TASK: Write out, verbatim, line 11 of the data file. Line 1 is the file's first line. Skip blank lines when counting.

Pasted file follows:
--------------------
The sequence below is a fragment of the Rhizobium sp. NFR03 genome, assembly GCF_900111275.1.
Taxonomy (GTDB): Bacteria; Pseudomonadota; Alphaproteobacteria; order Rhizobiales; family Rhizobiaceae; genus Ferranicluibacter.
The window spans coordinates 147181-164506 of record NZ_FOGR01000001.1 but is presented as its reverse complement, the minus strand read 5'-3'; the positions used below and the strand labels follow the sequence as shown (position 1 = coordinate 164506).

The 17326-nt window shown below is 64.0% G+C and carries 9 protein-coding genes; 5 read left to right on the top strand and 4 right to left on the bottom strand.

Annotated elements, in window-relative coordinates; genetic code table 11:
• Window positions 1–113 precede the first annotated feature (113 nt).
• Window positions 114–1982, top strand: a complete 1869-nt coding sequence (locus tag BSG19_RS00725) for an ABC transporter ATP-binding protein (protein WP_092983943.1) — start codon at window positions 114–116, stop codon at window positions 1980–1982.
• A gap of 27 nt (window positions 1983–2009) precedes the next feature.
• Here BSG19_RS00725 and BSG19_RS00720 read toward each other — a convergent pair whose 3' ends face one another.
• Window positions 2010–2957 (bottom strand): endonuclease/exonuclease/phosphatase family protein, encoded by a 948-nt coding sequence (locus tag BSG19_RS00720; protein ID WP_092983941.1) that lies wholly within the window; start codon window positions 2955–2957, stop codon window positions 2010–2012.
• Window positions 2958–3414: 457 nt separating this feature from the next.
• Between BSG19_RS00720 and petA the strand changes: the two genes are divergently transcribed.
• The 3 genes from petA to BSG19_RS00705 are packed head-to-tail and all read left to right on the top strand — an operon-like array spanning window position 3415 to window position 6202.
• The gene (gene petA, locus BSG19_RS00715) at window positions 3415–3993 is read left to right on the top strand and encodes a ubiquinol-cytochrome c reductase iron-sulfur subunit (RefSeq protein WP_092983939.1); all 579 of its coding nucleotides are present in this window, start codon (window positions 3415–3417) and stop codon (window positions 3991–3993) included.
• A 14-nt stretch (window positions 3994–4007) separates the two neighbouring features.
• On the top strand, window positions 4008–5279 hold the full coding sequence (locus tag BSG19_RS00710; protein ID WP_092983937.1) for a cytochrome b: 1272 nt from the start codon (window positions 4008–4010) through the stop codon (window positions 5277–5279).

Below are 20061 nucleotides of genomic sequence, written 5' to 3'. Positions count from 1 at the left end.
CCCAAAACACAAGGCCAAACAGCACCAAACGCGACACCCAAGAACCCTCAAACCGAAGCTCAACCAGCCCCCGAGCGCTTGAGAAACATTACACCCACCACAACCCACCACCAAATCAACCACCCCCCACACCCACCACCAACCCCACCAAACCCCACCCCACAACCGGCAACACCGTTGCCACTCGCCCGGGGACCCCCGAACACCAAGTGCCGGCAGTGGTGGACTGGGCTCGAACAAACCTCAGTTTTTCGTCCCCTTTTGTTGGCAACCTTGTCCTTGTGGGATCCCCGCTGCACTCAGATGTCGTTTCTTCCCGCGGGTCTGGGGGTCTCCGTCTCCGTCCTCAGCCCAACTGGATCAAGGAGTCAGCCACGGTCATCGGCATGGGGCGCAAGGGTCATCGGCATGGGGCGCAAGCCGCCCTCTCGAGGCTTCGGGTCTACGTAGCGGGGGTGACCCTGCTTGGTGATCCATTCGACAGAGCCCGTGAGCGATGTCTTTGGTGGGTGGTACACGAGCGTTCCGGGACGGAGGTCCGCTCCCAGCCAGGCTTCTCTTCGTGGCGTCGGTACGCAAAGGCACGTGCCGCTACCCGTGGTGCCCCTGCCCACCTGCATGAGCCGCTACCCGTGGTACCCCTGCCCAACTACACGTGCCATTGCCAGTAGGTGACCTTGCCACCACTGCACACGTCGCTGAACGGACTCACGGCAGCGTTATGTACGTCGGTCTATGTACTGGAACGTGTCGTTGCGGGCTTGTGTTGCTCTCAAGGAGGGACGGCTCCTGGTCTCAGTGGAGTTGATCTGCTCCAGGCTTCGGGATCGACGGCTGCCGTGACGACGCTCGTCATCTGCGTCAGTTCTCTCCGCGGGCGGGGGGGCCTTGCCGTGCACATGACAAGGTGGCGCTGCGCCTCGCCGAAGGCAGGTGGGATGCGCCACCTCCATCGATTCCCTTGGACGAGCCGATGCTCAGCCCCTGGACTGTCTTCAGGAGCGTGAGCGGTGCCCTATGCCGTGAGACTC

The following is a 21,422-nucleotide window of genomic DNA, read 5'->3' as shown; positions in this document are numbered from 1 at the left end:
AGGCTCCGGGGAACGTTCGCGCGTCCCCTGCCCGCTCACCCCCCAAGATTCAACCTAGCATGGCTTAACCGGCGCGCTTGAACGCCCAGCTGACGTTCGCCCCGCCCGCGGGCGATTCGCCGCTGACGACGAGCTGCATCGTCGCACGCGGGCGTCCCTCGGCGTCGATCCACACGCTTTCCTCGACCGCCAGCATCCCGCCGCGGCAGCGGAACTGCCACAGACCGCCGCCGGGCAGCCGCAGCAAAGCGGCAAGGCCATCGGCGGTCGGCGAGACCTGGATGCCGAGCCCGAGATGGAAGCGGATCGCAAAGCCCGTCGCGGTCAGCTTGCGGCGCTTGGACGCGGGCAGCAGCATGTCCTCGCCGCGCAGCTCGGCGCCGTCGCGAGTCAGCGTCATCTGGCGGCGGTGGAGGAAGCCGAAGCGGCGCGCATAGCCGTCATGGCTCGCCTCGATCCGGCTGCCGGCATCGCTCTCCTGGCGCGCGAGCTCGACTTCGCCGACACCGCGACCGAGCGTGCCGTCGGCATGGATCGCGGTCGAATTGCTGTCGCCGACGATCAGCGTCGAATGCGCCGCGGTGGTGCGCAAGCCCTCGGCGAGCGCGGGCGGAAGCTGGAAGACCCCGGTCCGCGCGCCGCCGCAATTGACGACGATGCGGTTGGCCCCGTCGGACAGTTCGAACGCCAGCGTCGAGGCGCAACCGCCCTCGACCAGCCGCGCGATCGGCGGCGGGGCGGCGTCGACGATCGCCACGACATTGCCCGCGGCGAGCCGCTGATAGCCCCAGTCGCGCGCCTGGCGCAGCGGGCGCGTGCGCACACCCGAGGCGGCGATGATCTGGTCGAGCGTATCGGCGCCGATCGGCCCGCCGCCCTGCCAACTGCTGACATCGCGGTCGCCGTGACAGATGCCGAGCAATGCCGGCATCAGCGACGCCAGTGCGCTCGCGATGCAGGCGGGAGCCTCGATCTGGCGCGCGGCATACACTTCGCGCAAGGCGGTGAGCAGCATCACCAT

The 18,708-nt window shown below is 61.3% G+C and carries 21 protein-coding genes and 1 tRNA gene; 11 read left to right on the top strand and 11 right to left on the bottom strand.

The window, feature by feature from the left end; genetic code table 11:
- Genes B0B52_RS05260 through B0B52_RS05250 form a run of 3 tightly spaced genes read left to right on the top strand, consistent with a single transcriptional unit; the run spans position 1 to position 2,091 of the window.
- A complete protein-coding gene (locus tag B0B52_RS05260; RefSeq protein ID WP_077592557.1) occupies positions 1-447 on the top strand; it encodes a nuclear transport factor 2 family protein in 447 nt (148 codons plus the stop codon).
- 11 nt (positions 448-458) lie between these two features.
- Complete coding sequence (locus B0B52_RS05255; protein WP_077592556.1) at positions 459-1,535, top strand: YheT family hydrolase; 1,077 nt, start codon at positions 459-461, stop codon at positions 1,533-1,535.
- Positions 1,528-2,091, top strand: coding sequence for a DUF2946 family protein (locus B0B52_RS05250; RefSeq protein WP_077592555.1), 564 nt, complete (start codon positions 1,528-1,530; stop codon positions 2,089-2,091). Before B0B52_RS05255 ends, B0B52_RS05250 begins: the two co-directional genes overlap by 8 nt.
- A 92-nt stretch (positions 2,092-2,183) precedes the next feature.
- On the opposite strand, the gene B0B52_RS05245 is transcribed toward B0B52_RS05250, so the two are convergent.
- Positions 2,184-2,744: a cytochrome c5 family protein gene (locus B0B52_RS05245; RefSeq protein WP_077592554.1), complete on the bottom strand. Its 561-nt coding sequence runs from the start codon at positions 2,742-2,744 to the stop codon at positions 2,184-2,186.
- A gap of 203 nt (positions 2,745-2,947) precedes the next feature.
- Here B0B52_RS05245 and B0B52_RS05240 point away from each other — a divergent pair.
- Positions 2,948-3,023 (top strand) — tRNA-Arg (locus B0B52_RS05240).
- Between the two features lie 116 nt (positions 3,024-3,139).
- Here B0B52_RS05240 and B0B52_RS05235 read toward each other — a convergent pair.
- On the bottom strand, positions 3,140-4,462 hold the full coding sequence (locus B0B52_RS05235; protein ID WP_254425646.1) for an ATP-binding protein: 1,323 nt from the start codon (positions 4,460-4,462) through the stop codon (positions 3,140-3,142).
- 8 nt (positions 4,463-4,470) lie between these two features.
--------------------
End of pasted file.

• Window positions 2958–3414: 457 nt separating this feature from the next.